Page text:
Could someone tell the letterist about “to” and “too?”
 
On his way home, our hero’s problems are compounded when he gets mugged by some generic goons. Acting out in frustration, he smashes the Three Mile Island snow-globe (RELEVANT SOCIAL ISSUE YOU GUYS) from his prized collection of glow-in-the-dark crap, setting in motion one of the most admirably preposterous superhero origin stories I’ve ever read: breaking the Three Mile Island snow globe atomically activated all the other iridescent stuff in the room (SEE? SEE? TOTALLY RELEVANT!), giving our hero super strength, super vision, super hearing—and bleaching his hair bright white.
 

If you can’t read whitey’s pin, it says “HEAVY MEAT.” I want to hear that band.
 
This is only the beginning… much, much more after the jump…

Posted by Ron Kretsch | Leave a comment
Could Russell Brand end up being THE deciding factor in the upcoming UK election?
05.04.2015
01:47 pm

Topics:
Class War
Politics
Pop Culture

Tags:


 
Most Americans pay absolutely no attention to British politics, and frankly why should we? Our politicians are actual goddamn sideshow freaks, whereas the UK just has a bunch of drips, simps and wimps with only one actual lunatic in the person of Ukip’s unhinged dingbat, the Palinesque (and I don’t mean Michael) nincompoop Nigel Farage. BORING.

I do follow British politics (I lived there for a while during the Thatcher era) and like many actual Britons, I too believe this is one of the most important elections for the country in our lifetime. The UK is most assuredly at a pivotal juncture politically, with issues of wage stagnation, structural unemployment, immigration, the conservatives’ much hated NHS reform, affordable housing, tax cuts for billionaires and many, many other serious matters seeing that this election has an extremely high level of public awareness.

Again, most of my fellow countrymen couldn’t care less about any of that stuff, but now they have a reason to pay attention because there is a celebrity angle: Comedian and social activist Russell Brand has done a bit of a U-turn and decided that INDEED there is a reason to vote and he’s throwing his support behind the Labour Party and Ed Miliband. If you’re reading this and thinking, “Big deal, some celebrity big ups a politician, who cares?” Owen Jones writes at the he Guardian that “Brand matters” and why the comedian’s surprise endorsement of Miliband should have the Tories quite worried:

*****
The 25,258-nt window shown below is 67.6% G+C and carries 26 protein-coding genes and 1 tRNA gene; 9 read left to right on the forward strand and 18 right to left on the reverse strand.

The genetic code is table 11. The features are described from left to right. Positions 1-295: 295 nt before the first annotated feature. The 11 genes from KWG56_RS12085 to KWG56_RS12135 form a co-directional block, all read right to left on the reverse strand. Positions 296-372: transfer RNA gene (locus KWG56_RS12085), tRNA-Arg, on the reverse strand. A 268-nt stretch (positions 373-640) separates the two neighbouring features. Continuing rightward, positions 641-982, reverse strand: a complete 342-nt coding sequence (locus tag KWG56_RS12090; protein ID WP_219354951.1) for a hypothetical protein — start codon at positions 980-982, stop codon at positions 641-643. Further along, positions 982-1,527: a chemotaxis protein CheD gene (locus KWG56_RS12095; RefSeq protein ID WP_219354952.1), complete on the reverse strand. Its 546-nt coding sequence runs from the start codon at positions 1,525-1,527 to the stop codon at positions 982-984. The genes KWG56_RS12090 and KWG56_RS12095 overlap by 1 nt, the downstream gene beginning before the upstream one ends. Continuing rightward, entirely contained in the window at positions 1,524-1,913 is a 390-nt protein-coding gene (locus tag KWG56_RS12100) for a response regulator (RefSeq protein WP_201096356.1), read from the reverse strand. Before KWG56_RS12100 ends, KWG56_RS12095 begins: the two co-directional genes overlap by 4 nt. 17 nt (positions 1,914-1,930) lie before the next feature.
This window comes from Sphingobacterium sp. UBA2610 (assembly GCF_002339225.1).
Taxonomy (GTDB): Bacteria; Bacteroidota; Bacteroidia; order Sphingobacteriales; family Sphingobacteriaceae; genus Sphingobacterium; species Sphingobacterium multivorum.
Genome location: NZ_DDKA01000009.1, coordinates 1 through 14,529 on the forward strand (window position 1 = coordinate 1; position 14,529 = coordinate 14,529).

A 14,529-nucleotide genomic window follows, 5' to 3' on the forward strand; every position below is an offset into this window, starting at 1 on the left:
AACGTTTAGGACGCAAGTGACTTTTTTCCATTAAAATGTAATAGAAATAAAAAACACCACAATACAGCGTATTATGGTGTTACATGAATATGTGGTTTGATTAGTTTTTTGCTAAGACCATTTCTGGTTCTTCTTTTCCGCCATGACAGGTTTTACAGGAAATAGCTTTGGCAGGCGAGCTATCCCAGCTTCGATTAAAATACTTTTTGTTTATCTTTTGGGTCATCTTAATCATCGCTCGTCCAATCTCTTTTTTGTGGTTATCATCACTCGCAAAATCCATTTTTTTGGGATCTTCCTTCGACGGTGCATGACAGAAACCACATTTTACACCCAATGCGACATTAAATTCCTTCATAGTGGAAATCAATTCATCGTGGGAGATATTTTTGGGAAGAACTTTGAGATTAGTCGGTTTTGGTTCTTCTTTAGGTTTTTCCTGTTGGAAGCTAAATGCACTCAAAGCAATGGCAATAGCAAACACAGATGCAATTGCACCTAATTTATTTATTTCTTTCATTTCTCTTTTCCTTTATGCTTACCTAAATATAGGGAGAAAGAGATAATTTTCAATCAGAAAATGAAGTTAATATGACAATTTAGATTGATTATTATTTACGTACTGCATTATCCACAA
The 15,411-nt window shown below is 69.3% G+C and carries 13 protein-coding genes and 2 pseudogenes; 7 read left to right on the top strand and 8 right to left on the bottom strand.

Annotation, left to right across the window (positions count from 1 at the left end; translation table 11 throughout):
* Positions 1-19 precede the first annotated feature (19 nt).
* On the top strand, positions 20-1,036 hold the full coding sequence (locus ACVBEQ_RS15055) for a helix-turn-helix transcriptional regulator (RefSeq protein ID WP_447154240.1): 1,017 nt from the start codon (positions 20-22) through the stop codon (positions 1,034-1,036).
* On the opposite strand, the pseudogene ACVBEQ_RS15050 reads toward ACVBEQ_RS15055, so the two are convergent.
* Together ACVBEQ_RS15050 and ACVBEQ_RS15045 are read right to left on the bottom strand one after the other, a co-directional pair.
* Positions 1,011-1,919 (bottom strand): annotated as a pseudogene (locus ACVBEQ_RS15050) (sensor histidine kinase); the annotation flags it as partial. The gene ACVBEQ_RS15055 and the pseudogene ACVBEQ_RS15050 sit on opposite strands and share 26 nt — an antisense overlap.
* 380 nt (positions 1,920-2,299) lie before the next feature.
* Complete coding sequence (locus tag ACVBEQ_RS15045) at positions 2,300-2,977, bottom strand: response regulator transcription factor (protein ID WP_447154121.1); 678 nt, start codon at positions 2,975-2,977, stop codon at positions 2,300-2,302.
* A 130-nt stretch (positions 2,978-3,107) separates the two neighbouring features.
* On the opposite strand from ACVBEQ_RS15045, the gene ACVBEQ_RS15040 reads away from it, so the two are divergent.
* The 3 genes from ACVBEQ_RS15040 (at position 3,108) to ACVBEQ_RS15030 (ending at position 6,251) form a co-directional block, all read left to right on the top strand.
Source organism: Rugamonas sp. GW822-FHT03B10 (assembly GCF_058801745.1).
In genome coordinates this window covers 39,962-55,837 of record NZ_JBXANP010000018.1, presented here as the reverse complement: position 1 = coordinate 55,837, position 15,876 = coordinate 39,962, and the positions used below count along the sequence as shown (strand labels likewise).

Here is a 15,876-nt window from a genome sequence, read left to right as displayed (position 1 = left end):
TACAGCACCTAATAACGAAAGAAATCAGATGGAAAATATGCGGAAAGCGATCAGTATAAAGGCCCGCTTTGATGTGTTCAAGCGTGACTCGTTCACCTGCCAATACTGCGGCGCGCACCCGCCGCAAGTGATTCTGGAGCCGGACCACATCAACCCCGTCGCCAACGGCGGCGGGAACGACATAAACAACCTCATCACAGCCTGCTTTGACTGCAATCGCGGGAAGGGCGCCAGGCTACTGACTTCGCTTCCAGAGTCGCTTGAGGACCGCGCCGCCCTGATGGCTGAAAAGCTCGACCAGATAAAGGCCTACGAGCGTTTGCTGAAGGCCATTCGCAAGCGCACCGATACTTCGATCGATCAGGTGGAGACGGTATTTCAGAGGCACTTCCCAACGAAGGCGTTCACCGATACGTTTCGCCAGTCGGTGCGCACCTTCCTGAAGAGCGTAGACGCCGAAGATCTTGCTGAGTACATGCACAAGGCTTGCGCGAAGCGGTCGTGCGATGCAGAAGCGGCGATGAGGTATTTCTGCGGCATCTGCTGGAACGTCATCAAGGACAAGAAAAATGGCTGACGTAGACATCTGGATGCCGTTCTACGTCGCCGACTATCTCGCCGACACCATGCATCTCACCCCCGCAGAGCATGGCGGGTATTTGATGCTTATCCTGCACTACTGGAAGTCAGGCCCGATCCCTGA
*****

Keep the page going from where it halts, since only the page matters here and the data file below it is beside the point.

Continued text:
And however much bluff and bluster the Tories now pull – maybe more playground abuse from David Cameron, who called Brand a “joke” – his endorsement of Labour in England and Wales will worry them. More people have registered to vote than ever before: between the middle of March and the deadline to register, nearly 2.3 million registered, over 700,000 of them 24 years old or younger. In countless marginal seats, disillusioned voters who were either going to plump for a protest party or not vote at all could well decide whether we are ruled by David Cameron, George Osborne and Iain Duncan Smith for another half a decade.

Even in a country as large as America, 2.3 million newly registered voters *SNAP* like that in would be seen as a somewhat staggering number, so in a nation the size of Great Britain, this should be seen as an incredibly significant development. Russell Brand’s opinions matter to young people, even if, it would seem, that (happily) many of them ignored his “Don’t bother voting” hectoring last year that he obviously doesn’t even believe himself anymore.

And don’t think any of this is lost on the current resident of #10 Downing Street as Prime Minister David Cameron has repeatedly spoken with scorn at Brand’s surprise endorsement of his political rival. In recent weeks this race has gone from merely tight to a real who-knows-what’s-going-to happen nailbiter and he knows it. Politically speaking, tectonic plates are shifting in Great Britain, this just makes the situation even more volatile.

Brand shot back at the Tory leader:

“David Cameron might think I’m a joke but I don’t think there’s anything funny about what the Conservative party have been doing to this country and we have to stop them.”

Standing ovation!

We’ll soon see how these newly registered voters tip the scales politically in the UK, but just hours away from the vote, the flux and uncertainty of the situation is impressive to say the least. Brand’s last minute endorsement of Miliband, and the effect this might have on the election’s outcome, is interesting to contemplate. Even if you’re only tuning in now and following the broadest strokes of the horse race, it’s worth paying attention because all bets are truly off.

Let’s hope Brand gets a chance to meet with Bernie Sanders soon, eh? Keep it inneresting, mate!
 

Posted by Richard Metzger | Leave a comment
Super sexy, futuristic couture cosplay
05.04.2015
11:25 am

Topics:
Art
Fashion
Pop Culture

Tags:

Divamp Mohawk Helmet
 
Designer Boyd Baton has been crafting his dystopian designs for over 20 years in Barcelona, Spain. While attending school in his native Holland in the early 90’s, Baton found himself smack in the midst of the emerging Acid House dance scene and started making hand-painted T-shirts and costumes for his friends and the club kids. One of Baton’s first creations was a bra made from mirrored PVC, a fab fabric that he still incorporates into the futuristic looks that are a part of his label Divamp Couture which Baton launched in 2013.
 
Divamp Alien Helmet